Ranking Stephen King’s 62 books. [Vulture]

On the (Rest of the) Net: Pre-Christmas Stocking Stuffer Edition.

This time in four days most of us will have already made a beeline for what’s underneath the Christmas tree, though not everyone is so fortunate to have an abundance of gifts this silly season. For those of us who are happy, healthy and wealthy, whatever that may mean to you, take a little time out to wish those not so well off a safe and merry holiday period. Merry Christmas!

etsy abortaments

Just in time for Christmas, “abortaments”. Hmm… [Jezebel]

White American masculinity and gun violence. [Ms. Magazine]

The strong female characters in film this year. [New York Times]

Forget Halloween. Presenting: slutty Christmas costumes! [Jezebel]

The apparent “nice guys” of dating websites now have their own snarky Tumblr. [NiceGuysofOKCupid]

Image via Jezebel.

On the (Rest of the) Net.

 

Check out my second article for TheVine, about the male body objectification trend. More to come here next week.

Still with the sexualisation of male bodies, who knew there was so much to unpack when it comes to Magic Mike? Can I get a redo on the above article? [The Atlantic Wire]

And lastly, nudity in rom-coms. [Daily Life]

Why is a reality TV star worth a reported $3.5 million seeking funding on Indiegogo to put on a fashion show at New York Fashion Week? On the one hand, use your own fucking money. On the other, it is “the first-ever fan-supported fashion show”. Social experiment or effortless money-grab? [Jezebel]

Mitt Romney is a mansplainer! A Mittsplainer, if you will. [GQ]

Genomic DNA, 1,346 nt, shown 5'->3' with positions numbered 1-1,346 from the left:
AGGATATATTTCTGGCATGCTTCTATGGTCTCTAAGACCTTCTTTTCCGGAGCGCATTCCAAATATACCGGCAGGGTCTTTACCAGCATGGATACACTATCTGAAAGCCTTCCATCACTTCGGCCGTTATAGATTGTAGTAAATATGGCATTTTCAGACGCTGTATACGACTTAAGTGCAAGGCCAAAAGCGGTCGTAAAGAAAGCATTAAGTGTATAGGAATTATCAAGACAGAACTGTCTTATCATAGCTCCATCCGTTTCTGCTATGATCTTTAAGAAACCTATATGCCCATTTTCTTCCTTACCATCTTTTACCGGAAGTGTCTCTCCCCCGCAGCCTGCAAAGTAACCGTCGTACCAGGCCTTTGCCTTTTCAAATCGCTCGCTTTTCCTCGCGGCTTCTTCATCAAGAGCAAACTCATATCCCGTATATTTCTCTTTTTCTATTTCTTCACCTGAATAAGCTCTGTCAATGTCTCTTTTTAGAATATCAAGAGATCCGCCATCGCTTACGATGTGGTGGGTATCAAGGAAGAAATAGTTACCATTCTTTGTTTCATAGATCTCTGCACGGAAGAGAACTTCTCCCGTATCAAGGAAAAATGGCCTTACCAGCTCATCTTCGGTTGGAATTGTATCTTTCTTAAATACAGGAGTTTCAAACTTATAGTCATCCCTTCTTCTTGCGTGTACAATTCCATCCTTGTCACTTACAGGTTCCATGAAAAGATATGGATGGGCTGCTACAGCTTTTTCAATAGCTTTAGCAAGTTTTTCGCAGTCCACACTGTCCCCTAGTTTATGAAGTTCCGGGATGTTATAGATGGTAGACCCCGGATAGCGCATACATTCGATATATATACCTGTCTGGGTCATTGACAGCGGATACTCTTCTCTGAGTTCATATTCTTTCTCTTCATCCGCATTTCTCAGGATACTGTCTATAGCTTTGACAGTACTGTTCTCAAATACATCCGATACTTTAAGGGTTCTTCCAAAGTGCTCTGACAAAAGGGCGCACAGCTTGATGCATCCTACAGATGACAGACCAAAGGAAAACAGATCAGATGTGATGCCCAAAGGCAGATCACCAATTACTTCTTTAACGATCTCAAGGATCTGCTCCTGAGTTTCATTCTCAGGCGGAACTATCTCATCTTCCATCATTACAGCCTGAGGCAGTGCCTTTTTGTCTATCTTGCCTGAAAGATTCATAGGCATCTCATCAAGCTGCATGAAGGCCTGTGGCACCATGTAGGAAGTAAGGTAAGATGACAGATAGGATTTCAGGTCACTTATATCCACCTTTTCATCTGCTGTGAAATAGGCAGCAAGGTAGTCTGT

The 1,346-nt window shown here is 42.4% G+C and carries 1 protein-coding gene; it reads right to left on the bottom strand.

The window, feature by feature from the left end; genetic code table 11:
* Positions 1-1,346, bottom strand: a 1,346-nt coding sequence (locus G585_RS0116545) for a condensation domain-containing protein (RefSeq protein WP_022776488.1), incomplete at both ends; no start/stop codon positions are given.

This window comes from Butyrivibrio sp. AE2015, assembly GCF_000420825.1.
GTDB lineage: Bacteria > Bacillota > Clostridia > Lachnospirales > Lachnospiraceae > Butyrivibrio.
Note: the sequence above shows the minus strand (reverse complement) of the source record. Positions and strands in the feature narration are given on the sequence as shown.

Why Fifty Shades of Grey is a badly-written, misogynistic piece of shit that encourages women to stay in an emotionally abusive relationship. [Good Reads]

Cosmo’s international editions: feminist or not? [NYTimes]

Channel 9 aired an expose on girls dressing skimpily for nights out on the town. Ita Buttrose said dressing this way makes people assume you’re a “tart”, and men don’t take tarts home to mummy. Charlotte Dawson said girls need to be careful about “the consequences of dressing up like this could be”. Shitstorm ensues. [MamaMia]

Why girls don’t need to develop their self-esteem, they need to recognise that beauty is a tool of the patriarchy to beat women into submission. [The Nation]

Image via IMDb.

On the (Rest of the) Net.

 

In response to the cavalier and glorifying New York Times profile on rapey photographer du jour, Terry Richardson, a model he allegedly sexually harassed, Jamie Peck, writes on the fashion industry turning a blind eye to her allegations because Richardson gives good images. [New York Times, Jezebel]

The multifaceted nature of identity. [Feminaust]

Jessica Simpson naked and pregnant on the cover of Elle is all well and good, but what does it say about non-white, -straight and -abled women who also happen to be pregnant?  [Womanist Musings]

A journey from vegetarianism to veganism to ecotarianism. This is something I’m struggling with myself at the moment, as I love the taste of (some) meat and don’t think I could ever be vegetarian or vegan, but I care about the way my animal products and byproducts are obtained. I went to a debate at the Wheeler Centre on Tuesday night on this topic, so I’ll have more to come on this for you next week. [Wheeler Centre]

You can be a feminist and still wear high heels and lipstick. [Gala Darling]

Germaine Greer and Julia Gillard’s arse. [MamaMia]

An open letter to Rihanna about Chris Brown. [Billboard]

In defence of the Spice Girls as feminists:

“We were wrong about the Spice Girls. We were wrong about whether they ‘killed feminism’ by not representing our favorite kind. We were wrong about their not having a message. We were wrong about their not being unique. We were scared that the Spice Girls would make feminism too mainstream and commercial. Well, good news: feminism is totally unpopular now, hurray!” [Rookie Mag]

Image via The Gloss.